I was asked to write some Lenten reflections for my parish bulletin, and I wrote them on the Tenebrae service:
This will be my third Lent at Ascension, and like the last two years, I will attend the Tenebrae service on Holy Thursday, Good Friday, and Holy Saturday. Lent is a time of reflecting on what is bare, what is somber, what is dark. It is, of course, a time of exquisite hope as we await Easter, but hope almost on the edge of desolation as we consider the bleakness of Good Friday and the cross. For the Easter fire to blaze out and give us light, we must have darkness first. Tenebrae is Latin for darkness, and the prayer service that bears that name enacts in many ways that last stripping from ourselves whatever amount of ephemeral vanity that has clogged our life during the previous year. It is performed in a darkened church lit only by candles that are extinguished one by one as each reading is recited. In the end, there is no light, and we leave the church with silence and darkness settling on us, paring us down and emptying us out, preparing us to be filled that much more powerfully by the joy of Resurrection we experience when Easter finally arrives.
Last year I put together the booklet for the service and this year I went over the texts once again in order to correct typos. I was struck by the beautiful starkness of Psalm 22, which is read on Good Friday and has been seen as prefiguring the Passion: “I can count every one of my bones.” The harsh physicality of that line sends chills up my spine. “These people stare at me and gloat; they divide my clothing among them: they cast lots for my robe.” Of course, the Psalm begins with the words Jesus spoke on the cross: “My God, my God, why have you forsaken me?” The Good Friday service continues with cries of penitence as we read Psalm 51: “My offenses truly I know them; my sin is always before me.” Still, though we brush against despair, in the darkness of that day lay the promise of healing and the possibility of redemption: “Indeed you love truth in the heart; then in the secret of my heart teach me wisdom. O purify me, then I shall be clean; O wash me, I shall be whiter than snow.” This is what Lent is about: “A pure heart, create for me, O God.”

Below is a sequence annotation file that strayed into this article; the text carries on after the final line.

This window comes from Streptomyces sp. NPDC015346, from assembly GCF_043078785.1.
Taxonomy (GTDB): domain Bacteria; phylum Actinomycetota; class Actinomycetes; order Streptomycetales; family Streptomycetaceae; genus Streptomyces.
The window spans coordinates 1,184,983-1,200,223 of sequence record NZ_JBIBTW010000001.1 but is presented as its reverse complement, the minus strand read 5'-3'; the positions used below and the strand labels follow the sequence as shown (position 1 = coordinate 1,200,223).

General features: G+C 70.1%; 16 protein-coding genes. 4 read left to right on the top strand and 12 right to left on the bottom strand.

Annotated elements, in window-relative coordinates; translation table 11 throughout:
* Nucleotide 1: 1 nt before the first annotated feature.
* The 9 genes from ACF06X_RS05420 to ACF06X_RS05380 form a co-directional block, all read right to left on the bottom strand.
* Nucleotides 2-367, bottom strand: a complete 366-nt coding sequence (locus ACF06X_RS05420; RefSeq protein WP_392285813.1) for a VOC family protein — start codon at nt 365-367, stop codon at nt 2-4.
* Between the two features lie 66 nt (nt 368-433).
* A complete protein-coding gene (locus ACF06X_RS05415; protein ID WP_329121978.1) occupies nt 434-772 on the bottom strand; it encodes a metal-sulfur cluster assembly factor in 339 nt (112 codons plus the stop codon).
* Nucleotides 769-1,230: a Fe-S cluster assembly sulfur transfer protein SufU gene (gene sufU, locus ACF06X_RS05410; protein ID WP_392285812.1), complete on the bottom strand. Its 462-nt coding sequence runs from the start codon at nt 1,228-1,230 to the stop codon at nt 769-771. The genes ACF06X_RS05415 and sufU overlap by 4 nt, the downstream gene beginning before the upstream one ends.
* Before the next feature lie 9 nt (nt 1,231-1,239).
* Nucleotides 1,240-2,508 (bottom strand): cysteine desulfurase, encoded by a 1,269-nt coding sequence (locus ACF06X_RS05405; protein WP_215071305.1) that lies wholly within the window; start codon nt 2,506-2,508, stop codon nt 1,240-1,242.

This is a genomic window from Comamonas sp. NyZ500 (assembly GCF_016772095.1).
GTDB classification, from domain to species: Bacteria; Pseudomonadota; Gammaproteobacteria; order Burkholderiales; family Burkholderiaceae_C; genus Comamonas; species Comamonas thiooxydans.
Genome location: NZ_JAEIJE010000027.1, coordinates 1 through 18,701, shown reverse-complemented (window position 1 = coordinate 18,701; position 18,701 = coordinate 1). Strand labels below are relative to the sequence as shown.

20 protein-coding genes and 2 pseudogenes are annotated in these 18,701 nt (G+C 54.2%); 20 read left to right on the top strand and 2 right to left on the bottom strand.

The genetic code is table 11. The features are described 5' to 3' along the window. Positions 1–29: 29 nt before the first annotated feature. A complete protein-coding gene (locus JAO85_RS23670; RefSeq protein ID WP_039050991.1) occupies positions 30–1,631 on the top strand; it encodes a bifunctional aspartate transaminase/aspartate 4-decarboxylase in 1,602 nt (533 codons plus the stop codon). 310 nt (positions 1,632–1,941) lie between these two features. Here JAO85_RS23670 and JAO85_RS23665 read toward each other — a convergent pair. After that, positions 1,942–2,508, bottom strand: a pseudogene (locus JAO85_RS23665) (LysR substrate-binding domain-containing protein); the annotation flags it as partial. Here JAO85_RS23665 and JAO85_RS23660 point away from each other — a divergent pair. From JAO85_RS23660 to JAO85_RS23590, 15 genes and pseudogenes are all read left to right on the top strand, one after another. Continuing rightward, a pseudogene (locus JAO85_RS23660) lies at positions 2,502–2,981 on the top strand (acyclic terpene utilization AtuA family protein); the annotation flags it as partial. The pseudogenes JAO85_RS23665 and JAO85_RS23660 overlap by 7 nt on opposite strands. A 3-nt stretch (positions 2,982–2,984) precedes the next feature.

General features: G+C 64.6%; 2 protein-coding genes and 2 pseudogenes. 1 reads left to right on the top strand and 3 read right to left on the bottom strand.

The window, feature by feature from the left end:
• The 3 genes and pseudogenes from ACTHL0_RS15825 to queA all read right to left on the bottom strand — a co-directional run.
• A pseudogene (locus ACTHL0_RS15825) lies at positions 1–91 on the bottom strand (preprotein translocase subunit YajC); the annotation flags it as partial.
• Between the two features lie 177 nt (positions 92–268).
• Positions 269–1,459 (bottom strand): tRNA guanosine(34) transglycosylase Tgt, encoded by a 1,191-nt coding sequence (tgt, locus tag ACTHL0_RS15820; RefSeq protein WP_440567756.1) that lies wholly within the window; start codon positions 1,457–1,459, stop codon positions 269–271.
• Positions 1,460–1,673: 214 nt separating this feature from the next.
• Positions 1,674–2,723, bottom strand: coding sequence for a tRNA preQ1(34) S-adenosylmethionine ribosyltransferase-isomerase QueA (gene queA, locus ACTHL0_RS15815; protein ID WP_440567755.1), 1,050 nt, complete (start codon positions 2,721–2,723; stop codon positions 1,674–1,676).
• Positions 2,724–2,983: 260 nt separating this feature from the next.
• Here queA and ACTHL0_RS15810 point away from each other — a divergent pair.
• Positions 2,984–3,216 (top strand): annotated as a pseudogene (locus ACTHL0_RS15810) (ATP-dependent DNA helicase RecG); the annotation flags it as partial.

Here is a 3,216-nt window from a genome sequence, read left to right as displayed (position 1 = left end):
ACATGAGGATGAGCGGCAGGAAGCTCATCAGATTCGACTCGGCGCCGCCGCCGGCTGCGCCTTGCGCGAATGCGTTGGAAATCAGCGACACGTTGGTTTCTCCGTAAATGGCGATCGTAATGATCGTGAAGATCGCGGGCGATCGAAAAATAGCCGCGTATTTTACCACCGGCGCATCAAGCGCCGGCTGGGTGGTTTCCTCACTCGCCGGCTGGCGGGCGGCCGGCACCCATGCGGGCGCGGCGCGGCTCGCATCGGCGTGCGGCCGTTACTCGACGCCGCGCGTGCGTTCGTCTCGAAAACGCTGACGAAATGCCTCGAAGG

Prayers of lamentation continue throughout the three days, and every day the church is darkened a little more after each prayer is read and the candle is put out. There are also, however, prayers of joy, and we finish the Holy Saturday service with the praise of Psalm 150: “Oh praise him with resounding cymbals, praise him with clashing cymbals. Let everything that lives and breathes give praise to the Lord.”
When the service is over, I will quietly get up and leave the church. I will walk out into the cool morning air, the rays of the sun shining eastward down 107th street and, glad and somber, prepare myself throughout the day for the Easter vigil Mass. In the end the Tenebrae service, like Lent itself, is not about darkness, but about the underlying light that remains even in the darkest times.